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Preface Hélène Charton-Bigot The joint draft publication on the city of Nairobi was initiated in June 2000 by a team of researchers working under the aegis of the French Research Institute in Africa (IFRA) on the institute’s projects. Nairobi Today adds to a collection on contemporary African states with a new series dedicated to East African cities. The publication of “Nairobi Today” completes this series. This type of publication gives quality information to French-speaking readers on the often little-known English-speaking East Africa. This project took time to gestate and take shape. During its long gestation period it experienced a number of changes which have come to quite             Like other colonial cities, Nairobi is a product of British colonisation. It       colonial development to serve as a resting point during the construction of the Uganda Railway linking Mombasa and Lake Victoria. It later overtook Mombasa and its old town tradition to become the capital of the protectorate, then the colony. It seems Nairobi, due to its beginnings and character, was a stopover and        !  creation as a white city whose geography adhered to strict racial segregation, Nairobi served as a station for colonial civil servants on roving duty in various British Empire territories and a replenishment centre for the settlers living in the Highlands. Indian communities, settled in Nairobi from the beginning of the 20th century, were displaced from the city centre following a plague outbreak in the Indian bazaar. They resettled in the eastern part of the city. As for the Africans, the city was obviously not meant for them. They were tolerated for the city’s functional needs like domestic workers, casual employees in government and private companies like the Railways,        Africans could not own land pre-empted by the Crown. They therefore settled informally or illegally wherever they could in unoccupied parts of the city with an ever-present threat of expulsion hanging over their heads. During the period between the two wars, demographic pressure in the African reserves and new economic constraints imposed by colonisation led  "   #    came to try their luck in Nairobi in a bid to obtain employment and get the x NAIROBI TODAY       "    in the unoccupied spaces alongside the colonial city. The African city emerged more as a juxtaposition of residential areas created in accordance with colonial  %&       '   informal African “village” of the city. The demobilised soldiers settled in Kariokor, while Railway workers, who were mainly the Luo from western Kenya, settled in Lhandies. Although Africans were the majority, they were peripheral second-class zone dwellers. Up to the Second World War, there was no public policy or urban department for Africans in the capital. As far as the colonial authorities were concerned, it would be tantamount to accepting and legitimising the presence of these people in Nairobi. It seems, therefore, that insecurity was the very nature of African presence in Nairobi. It is upon this paradox that the city’s identity is based. The African population became so much part of the insecurity of urban life that it not only affected their status but primarily, their identity as well. Though this insecurity was a product of the colonial set-up, it persisted after the country’s  *         urban landscape. Admittedly, racial segregation disappeared but it gave way to a more subtle form of social segregation. Today, just as it was during the colonial period, a large section of the city population still lives in informal residential areas, in some cases, inherited by several generations living under virtually illegal or insecure conditions. These people were seemingly diverse: migrants, whose families had been left behind in the village, women who had established themselves in the city as prostitutes, youths who had illegally             in the city, Kibera Nubians, Indians and Pakistanis, etc. It is perhaps this piecemeal blend of residential areas and communities that makes the city what it is today and gives it its rather unique nature. Each of the residential areas and communities has over time emerged as a strong identity. Consequently, it is not a unique identity that one should look for in Nairobi but a multi-identity or identities which correspond to various fragments that are part of the city and also to the differentiated dynamics that is observed at the level of each village, each residential area. In addition, Nairobi is by default           #   with its shantytowns and soaring crime, which bring the failure of urban policies into sharp focus. It is these shadowy slum areas that are paradoxically used...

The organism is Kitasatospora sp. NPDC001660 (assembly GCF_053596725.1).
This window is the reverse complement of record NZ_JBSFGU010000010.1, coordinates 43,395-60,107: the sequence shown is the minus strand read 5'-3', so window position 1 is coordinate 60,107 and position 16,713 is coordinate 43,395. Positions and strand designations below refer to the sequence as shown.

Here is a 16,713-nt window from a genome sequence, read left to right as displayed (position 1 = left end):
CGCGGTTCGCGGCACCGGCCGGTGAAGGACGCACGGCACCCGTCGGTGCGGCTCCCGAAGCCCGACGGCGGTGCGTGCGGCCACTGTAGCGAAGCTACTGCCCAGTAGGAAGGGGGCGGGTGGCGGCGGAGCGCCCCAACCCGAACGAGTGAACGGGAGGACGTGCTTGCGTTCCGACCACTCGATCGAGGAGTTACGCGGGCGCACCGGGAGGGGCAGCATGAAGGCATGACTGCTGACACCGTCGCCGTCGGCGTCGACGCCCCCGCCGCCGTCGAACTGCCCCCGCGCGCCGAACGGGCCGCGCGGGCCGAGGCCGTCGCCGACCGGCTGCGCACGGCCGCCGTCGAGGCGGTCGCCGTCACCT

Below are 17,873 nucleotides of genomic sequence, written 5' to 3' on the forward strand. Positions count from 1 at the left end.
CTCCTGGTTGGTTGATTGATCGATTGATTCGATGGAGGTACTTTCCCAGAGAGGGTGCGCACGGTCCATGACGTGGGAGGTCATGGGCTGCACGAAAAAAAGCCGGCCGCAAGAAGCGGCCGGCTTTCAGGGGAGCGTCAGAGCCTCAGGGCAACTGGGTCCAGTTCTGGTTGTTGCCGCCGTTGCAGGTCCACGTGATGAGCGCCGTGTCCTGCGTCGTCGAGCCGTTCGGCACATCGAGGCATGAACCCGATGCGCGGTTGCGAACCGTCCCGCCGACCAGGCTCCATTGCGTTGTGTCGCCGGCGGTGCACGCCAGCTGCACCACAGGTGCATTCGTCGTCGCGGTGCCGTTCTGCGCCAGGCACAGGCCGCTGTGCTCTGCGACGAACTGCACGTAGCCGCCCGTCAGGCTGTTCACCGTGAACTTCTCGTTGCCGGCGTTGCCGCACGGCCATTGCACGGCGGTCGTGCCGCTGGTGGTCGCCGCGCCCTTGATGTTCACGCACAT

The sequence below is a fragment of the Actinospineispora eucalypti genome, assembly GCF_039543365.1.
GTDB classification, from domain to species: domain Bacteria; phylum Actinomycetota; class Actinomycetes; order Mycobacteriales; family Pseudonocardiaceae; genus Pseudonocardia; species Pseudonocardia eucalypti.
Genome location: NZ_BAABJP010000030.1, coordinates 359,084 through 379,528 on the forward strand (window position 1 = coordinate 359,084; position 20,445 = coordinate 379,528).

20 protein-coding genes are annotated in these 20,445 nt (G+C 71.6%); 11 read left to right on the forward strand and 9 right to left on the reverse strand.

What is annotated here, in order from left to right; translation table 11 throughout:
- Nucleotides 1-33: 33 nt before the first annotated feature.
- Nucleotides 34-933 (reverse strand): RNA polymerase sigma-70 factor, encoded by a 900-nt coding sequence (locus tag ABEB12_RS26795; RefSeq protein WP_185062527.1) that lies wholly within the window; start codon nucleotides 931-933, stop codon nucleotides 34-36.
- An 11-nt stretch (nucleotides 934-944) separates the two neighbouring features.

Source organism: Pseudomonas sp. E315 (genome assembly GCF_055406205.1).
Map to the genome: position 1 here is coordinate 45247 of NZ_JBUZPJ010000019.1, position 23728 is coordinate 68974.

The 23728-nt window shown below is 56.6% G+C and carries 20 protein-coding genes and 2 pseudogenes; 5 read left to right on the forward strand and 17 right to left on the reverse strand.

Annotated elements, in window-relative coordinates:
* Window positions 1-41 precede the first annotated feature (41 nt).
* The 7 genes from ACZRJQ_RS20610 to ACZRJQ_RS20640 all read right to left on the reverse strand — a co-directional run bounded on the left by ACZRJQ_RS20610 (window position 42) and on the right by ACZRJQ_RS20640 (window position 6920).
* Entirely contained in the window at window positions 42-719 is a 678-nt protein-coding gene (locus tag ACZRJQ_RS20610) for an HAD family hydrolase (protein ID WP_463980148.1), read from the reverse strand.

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Additional Information

ISBN
9789987081325
Related ISBN
9789987080939
MARC Record
OCLC
715160597
Pages
404
Launched on MUSE
2013-01-01
Language
English
Open Access
No
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